When the U.S. Congress passed the National Suicide Hotline Designation Act last fall to establish a toll-free number with assistance for those with mental health crises, the U.S. Conference of Catholic Bishops quietly lobbied behind the scenes against the legislation.
The bishops' justification? The legislation contained special funding for LGBTQ support.
A similar path has been taken by the U.S. bishops since March 2013 toward the Violence Against Women Act, bipartisan legislation that established a separate office and additional funding for the prosecution of violent crimes against women.
"All persons must be protected from violence, but codifying the classifications 'sexual orientation' and 'gender identity' as contained in S. 47 is problematic," the bishops wrote in a statement signed by the heads of four committees and one subcommittee.
Relatedly, the bishops have long opposed the Employment Non-Discrimination Act (ENDA), legislation that dates back to 1974 and has been proposed by each Congress since 1994. The bill prohibits discrimination in hiring and employment due to sexual orientation, and the bishops argue that it fails to distinguish "between sexual inclination and sexual conduct" and does "not represent an authentic step forward in the pursuit of justice in the workplace."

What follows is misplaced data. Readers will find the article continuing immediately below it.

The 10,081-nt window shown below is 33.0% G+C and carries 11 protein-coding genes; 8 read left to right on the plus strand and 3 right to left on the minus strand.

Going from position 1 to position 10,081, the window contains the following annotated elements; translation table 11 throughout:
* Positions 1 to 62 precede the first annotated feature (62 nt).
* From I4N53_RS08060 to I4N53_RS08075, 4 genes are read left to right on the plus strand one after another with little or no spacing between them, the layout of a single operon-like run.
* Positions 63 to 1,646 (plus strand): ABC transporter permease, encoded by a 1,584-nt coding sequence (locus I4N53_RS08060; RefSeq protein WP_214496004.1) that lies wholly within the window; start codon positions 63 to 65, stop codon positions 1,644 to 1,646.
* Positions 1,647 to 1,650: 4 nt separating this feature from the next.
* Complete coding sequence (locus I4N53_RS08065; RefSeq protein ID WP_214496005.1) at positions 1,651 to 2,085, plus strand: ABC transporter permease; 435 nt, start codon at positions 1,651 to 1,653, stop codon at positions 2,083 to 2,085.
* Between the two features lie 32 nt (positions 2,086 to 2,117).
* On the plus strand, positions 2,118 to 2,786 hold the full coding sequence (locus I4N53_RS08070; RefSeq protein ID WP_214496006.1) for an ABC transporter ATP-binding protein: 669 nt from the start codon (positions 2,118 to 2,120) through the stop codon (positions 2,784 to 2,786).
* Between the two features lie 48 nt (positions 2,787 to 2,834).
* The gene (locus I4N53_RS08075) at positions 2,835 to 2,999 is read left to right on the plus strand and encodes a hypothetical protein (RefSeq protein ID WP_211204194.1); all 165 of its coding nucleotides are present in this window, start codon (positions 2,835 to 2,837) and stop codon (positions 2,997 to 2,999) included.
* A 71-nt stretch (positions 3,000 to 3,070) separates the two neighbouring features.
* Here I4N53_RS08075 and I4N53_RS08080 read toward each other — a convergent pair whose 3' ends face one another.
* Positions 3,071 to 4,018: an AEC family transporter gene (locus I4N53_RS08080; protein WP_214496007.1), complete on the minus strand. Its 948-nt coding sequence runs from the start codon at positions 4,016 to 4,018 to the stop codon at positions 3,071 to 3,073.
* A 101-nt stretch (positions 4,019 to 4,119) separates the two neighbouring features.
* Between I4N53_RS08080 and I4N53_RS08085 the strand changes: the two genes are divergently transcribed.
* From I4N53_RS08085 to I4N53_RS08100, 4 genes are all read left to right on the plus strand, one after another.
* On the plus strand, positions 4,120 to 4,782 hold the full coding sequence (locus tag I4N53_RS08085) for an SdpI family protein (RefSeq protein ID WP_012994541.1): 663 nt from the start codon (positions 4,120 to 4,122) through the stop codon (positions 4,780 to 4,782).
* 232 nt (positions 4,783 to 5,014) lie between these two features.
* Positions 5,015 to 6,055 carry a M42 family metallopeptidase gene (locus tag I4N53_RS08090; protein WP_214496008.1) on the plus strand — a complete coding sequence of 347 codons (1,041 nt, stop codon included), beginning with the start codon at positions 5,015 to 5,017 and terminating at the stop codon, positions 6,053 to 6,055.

"We need to be able to affirm in law and public policy that everyone is made in God's image and likeness and therefore unjust discrimination is wrong, but our bodily reality as male or female isn't discriminatory," Ryan Anderson, president of the Ethics and Public Policy Center, warned in a recent panel discussion sponsored by several Catholic dioceses. "If you get the anthropology wrong in law, it's then going to have serious harms."
Such reasoning is, in part, why the U.S. bishops have opposed the recently passed House legislation known as the Equality Act, which would expand federal civil rights protection against LGBTQ persons, while eliminating religious freedom protections.